When you are 12, you are given your pack of pads, and your pack of tampons, and there must be an applicator because god forbid you have to put your fingers in your vagina! And there is a special wrapper on everything that cannot be heard if it's opened in public, so nobody knows. This creates a lack of agency, because you're scared of looking at new products. So you say, I'm spending all this money, i'm creating all this waste, i'm being ashamed of my own body, when there's all these alternatives - like the cup, the reusable pads, the sponge.
We cannot keep on having a society where 50% of the participants are being punished for their bodies. That is unsustainable. I think feminism, in a way, means that we have to have a more sustainable society. This is in how we distribute work, how we use resources, how we live, and how cities are built.
In terms of menstruation, feminism and sustainability are super, super connected. Being punished with shame, being punished in our pocket, and having to dispose of single-use period products in a way that doesn't agree with our lives is not sustainable.
The theme of Environmenstrual Week is period shame. What do you wish more young women knew about menstrual products?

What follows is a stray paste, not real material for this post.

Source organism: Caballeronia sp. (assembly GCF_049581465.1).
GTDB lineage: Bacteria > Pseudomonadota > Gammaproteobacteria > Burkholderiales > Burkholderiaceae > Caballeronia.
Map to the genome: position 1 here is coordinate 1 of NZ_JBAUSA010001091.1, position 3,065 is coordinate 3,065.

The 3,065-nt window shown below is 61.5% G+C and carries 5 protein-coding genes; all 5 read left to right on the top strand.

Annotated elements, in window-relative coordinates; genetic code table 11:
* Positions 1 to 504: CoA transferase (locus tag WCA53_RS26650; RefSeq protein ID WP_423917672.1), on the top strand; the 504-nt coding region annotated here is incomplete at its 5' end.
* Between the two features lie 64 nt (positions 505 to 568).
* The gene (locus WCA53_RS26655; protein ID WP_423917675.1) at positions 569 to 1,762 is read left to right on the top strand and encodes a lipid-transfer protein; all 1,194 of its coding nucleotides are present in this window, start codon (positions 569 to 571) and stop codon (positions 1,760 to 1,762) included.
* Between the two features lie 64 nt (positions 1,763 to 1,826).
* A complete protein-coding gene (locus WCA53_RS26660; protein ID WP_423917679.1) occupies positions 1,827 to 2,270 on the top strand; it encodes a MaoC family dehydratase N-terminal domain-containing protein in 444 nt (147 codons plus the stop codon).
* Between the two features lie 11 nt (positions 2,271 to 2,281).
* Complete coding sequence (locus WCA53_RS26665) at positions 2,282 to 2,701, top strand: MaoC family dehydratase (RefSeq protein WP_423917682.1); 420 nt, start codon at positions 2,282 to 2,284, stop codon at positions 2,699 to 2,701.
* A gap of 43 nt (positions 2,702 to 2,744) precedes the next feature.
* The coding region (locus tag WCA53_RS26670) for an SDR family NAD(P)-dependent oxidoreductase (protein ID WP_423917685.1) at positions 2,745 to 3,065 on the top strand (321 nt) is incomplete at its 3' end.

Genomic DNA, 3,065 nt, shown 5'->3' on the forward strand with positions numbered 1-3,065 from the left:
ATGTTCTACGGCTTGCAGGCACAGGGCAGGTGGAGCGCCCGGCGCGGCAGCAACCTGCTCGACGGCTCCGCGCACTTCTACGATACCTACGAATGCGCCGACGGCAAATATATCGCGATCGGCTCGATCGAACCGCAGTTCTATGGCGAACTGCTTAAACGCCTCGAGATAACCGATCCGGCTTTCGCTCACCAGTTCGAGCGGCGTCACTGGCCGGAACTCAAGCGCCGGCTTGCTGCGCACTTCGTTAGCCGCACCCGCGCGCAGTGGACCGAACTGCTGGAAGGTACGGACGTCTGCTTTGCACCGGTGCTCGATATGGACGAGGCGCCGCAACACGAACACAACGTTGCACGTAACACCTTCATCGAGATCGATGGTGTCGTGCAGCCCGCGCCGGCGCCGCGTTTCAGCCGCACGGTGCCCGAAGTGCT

This is such a good question. I think we put a lot of pressure on ourselves as women. Like, it's a lot to tell a 14 year old that she needs to save the world. But, like it or not, there is a correlation between having a product that is going to save you money, that can be with you all the time, means that you do not have to depend on anyone to buy it for you, you do not have to go to a specific place to get it or dispose of it, and having a huge sense of independence. Basically, the menstrual products that are sustainable and reusable, by default, give the person with periods agency. I'd really like young people who are menstruating to have the information and the resources in place to access sustainable products and not just get what has always been there.